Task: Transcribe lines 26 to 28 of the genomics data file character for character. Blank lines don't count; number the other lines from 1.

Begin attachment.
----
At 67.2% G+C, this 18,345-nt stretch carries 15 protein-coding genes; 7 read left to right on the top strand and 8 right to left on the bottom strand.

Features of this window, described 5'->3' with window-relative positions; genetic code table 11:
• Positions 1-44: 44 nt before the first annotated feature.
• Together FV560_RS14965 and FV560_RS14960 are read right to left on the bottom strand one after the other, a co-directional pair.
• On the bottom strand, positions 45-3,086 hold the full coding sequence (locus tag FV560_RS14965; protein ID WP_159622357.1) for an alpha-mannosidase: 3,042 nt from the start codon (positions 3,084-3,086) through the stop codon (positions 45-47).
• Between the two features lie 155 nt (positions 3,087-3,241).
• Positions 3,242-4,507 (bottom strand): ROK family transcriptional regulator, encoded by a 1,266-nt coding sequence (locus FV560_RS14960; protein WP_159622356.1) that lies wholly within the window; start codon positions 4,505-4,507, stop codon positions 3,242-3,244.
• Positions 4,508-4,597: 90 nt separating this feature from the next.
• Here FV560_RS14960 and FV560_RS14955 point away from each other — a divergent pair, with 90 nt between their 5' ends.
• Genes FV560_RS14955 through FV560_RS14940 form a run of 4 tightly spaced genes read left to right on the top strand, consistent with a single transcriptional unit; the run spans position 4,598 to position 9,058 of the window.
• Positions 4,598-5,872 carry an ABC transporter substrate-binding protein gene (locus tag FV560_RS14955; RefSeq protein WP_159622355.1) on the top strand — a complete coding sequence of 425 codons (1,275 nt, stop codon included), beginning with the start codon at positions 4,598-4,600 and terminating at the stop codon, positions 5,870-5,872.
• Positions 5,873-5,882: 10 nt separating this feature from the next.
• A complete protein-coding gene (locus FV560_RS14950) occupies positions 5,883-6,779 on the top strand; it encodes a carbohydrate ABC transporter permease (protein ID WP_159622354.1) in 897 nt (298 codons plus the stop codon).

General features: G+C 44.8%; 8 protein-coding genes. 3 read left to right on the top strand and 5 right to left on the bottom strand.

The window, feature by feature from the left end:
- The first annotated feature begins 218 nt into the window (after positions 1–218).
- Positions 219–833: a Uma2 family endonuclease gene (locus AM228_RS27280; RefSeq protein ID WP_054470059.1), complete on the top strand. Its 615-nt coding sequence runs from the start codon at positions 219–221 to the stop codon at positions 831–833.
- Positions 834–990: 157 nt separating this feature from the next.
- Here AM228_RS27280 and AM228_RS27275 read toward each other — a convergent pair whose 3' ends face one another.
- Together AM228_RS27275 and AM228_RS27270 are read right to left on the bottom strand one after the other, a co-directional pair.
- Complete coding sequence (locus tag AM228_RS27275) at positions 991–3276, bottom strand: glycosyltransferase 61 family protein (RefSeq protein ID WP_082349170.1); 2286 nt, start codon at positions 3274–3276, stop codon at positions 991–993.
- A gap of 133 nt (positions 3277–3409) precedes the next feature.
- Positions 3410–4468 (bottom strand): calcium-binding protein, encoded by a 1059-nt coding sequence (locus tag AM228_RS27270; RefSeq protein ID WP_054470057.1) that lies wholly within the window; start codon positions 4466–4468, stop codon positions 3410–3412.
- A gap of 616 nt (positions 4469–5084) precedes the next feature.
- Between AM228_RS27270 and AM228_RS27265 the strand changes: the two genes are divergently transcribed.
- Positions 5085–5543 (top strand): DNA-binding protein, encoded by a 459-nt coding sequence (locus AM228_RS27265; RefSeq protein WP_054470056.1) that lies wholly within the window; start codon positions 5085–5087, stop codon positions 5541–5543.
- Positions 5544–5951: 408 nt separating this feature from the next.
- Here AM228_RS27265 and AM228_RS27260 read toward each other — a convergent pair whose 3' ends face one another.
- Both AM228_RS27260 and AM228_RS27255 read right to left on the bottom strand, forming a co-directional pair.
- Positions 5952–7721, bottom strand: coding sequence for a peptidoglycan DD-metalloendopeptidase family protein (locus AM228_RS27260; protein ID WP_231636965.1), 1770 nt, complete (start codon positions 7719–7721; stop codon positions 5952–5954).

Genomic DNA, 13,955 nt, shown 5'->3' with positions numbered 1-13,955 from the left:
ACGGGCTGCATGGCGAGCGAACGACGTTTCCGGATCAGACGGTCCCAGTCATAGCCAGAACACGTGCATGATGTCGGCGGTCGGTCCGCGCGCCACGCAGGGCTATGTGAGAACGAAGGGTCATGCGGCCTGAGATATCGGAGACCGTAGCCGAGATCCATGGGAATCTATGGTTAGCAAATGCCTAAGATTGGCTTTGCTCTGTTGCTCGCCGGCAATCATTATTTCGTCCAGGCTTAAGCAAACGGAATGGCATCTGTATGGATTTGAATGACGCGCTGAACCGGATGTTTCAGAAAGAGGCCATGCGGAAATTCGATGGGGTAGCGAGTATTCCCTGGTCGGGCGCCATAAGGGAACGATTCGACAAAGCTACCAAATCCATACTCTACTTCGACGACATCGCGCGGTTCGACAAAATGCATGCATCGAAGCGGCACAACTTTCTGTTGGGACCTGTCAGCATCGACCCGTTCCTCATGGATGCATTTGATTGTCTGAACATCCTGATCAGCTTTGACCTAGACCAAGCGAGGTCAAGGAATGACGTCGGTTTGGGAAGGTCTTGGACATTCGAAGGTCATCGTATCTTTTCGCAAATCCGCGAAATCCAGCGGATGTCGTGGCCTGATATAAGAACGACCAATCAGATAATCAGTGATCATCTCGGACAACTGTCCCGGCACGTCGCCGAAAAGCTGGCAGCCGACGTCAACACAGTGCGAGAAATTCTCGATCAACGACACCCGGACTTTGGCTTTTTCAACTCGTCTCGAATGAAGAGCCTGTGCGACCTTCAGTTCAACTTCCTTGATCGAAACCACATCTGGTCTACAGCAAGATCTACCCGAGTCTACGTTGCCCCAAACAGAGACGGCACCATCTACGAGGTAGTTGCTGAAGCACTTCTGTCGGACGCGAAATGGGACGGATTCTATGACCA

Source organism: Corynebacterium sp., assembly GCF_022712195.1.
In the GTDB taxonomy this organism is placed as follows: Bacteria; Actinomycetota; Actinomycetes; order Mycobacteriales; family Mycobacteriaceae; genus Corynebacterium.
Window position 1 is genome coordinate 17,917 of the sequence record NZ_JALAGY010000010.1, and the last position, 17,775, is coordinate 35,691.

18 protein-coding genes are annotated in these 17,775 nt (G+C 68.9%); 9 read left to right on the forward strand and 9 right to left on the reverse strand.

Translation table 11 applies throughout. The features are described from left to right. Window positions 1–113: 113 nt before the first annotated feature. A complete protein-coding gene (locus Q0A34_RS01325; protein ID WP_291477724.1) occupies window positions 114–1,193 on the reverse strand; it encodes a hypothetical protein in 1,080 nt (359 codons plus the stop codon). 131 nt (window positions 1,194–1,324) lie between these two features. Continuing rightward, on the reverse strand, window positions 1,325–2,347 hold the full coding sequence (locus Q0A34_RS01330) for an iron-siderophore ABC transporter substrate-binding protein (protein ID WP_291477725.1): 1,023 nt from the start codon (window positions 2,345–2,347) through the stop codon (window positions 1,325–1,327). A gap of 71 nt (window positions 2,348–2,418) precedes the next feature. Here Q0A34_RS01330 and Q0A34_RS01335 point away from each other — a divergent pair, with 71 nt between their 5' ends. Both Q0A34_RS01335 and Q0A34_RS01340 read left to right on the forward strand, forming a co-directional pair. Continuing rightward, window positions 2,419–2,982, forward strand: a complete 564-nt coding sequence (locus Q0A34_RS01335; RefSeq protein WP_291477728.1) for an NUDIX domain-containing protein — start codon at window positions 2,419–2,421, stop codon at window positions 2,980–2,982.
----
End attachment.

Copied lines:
- Positions 5085–5543 (top strand): DNA-binding protein, encoded by a 459-nt coding sequence (locus AM228_RS27265; RefSeq protein WP_054470056.1) that lies wholly within the window; start codon positions 5085–5087, stop codon positions 5541–5543.
- Positions 5544–5951: 408 nt separating this feature from the next.
- Here AM228_RS27265 and AM228_RS27260 read toward each other — a convergent pair whose 3' ends face one another.